Question 6.
“Must you inflict further injury on yourself?”
(a) What is the injury referred to here?
(b) Why does Gandhiji ask Mrs. Pandit not to hurt herself?
Answer:
(a) The injury that she would cause to her heart by being angry with her relatives.
(b) Gandhiji knew that when one was angry with another, one caused hurt to one’s own self more than to anyone else.

Gandhiji did not want Vijaya Lakshmi Pandit, who had already undergone the sorrow of losing her husband, to inflict her heart with more and more sorrow.

Question 7.
Why did Mrs. Pandit not meet her relatives in the beginning before she left for America?
Answer:
Vijaya Lakshmi Pandit was embittered with her relatives who believed in an antiquated law and felt that as a woman without sons, she was not entitled to any share of her husband’s property.

Question 8.
“I lifted the debate back to where it belonged”. What was the debate about?
Answer:
As a leader of the Indian delegation to the United Nations, Vijaya Lakshmi Pandit had to place before her opponents India’s complaint about the treatment of people of Indian origin in South Africa. Initially, when her opponents made personal attacks, Vijaya Lakshmi Pandit hit back in the same manner. But once she remembered Gandhiji’s advice to her, she brought the debate back to where it belonged, refusing to retaliate to personal attacks and argued the case on its merits.

 

Question 9.
Mrs. Pandit recollected the advice of Gandhiji often. What was the advice?
Answer:
The advice was not to do anything that injures our self-respect and to be humble, and that no one can harm us except ourselves.

Question 10.
After visiting her relatives, Mrs. Pandit commented, I felt as if a great burden had been lifted and I was free to be myself. Have you experienced such a situation or a feeling in your life? Discuss.
Answer:
Yes, it is always true that openness in relationships helps. If we are angry with someone, instead of keeping it a secret and hating the person secretly, it will be useful to discuss the matter ‘ and get out of the negative emotions. Negativity harms both equally.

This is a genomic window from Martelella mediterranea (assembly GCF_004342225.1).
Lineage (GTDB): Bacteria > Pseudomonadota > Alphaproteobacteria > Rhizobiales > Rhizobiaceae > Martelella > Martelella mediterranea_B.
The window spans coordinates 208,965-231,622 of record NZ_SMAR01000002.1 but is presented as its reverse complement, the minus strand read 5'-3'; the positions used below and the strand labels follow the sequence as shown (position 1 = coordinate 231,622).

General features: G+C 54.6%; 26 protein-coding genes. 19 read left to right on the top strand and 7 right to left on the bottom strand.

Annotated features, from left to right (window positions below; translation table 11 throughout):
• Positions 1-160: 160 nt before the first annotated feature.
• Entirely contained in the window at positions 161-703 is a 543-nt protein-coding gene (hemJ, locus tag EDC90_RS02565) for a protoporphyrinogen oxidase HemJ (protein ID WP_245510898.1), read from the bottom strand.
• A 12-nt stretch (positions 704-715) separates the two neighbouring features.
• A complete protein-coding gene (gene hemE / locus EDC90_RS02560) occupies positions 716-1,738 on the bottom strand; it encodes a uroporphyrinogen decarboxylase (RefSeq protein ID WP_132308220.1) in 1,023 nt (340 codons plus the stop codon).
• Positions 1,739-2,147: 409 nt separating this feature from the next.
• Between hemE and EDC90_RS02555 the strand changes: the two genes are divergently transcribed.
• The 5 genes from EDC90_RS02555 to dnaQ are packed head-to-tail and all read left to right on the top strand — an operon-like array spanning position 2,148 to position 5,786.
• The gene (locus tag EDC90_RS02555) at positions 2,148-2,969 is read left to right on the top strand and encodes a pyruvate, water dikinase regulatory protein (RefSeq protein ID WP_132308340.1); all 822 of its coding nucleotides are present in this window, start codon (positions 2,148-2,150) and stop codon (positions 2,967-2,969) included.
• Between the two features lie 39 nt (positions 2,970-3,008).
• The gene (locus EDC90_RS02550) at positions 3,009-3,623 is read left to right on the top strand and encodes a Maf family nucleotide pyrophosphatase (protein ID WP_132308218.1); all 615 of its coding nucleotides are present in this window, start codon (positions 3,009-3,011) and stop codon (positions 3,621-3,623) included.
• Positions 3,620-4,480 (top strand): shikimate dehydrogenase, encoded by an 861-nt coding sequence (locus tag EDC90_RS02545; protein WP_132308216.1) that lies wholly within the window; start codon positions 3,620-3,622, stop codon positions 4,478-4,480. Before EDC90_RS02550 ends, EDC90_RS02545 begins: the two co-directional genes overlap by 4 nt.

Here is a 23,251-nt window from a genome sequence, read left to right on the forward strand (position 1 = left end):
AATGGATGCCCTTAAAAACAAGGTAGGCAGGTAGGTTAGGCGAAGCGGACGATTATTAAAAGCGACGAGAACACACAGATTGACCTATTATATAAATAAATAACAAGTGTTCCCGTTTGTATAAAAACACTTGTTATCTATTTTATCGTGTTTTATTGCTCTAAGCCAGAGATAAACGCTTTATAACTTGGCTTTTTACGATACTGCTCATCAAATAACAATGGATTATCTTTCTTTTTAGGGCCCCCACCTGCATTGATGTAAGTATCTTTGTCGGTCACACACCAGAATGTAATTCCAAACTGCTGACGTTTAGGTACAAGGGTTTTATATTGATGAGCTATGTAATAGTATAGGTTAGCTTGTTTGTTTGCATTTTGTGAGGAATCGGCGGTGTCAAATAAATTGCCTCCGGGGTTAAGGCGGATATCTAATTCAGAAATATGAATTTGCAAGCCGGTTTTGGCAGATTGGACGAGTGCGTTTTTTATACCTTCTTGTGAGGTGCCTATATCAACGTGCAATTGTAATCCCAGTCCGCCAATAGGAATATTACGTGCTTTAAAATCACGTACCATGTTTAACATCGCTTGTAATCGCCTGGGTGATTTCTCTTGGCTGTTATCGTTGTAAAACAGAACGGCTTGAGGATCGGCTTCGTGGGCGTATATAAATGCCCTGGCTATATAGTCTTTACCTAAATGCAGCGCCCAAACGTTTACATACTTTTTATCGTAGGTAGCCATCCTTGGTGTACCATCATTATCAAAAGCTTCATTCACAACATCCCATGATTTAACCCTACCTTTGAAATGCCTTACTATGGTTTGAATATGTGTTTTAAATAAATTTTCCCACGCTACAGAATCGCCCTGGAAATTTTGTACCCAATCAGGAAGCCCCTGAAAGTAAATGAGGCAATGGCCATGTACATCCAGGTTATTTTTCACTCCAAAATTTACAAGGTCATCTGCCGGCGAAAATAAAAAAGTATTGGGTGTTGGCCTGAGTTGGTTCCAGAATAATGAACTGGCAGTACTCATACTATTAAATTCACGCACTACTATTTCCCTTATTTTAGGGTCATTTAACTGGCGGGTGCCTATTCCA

Question 11.
What do you infer about the relationship between Mrs. Pandit and Gandhiji from reading this lesson?
Answer:
It is very clear that both Gandhiji and Vijaya Lakshmi Pandit felt at ease with each other. There was openness in their relationship. If Gandhiji felt free to tell Vijaya Lakshmi Pandit what he thought of her behaviour, Vijaya Lakshmi Pandit had faith in the counsel of Gandhiji. Thus they shared a beautiful relationship of give-and-take.

Question 12.
Describe the state of mind of the cook referred to in the lesson.
Answer:
The cook was drunk and had forgotten what he was supposed to do. Though the occasion was an important one, as the Prime Minister of Great Britain and Lady Eden were visiting Vijaya Lakshmi Pandit, the cook had messed up everything by getting drunk. Yet, Vijaya Lakshmi Pandit retained her sense of balance and did not let go of her anger. She controlled the situation by remembering Gandhiji’s words, “No one can harm you but yourself.”

C3. The following are some extracts from the lesson. Read them carefully and answer the questions that are given below each of them:

1. “Yet in law, we women were still recognized only through our relationship to men”.

Question a.
Why does the speaker say so?
Answer:
The speaker is bitter that in spite of being a woman of caliber who took part in the freedom struggle of the country, according to Indian law she had existence only in relation to her husband and not independently.

Question b.
What is the mood of the speaker while speaking the words above?
Answer:
She is both angry and bitter. She feels frustrated.

 

2. “No one can harm you except yourself”.

Question a.
Identify the speaker.
Answer:
Gandhiji.

Question b.
Who is the speaker addressing?
Answer:
Vijaya Lakshmi Pandit.

Question c.
What does the speaker mean by the words above?
Answer: